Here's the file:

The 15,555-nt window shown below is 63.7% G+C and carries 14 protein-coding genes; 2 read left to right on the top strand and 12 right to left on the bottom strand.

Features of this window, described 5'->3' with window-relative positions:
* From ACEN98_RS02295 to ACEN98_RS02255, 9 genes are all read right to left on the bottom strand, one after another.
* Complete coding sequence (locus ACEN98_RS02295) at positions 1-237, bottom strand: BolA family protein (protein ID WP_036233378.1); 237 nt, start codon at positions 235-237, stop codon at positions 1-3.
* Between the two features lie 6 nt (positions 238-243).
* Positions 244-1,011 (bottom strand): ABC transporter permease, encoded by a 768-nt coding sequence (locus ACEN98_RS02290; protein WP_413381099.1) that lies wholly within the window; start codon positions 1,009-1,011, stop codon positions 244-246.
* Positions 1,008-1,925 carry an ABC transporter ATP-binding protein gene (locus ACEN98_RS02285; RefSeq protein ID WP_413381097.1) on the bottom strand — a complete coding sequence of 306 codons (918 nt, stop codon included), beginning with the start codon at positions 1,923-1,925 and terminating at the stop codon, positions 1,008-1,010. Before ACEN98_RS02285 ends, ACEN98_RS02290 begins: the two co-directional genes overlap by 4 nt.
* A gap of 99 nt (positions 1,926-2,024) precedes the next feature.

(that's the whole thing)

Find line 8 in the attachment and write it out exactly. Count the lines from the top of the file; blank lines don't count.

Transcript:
* A gap of 99 nt (positions 1,926-2,024) precedes the next feature.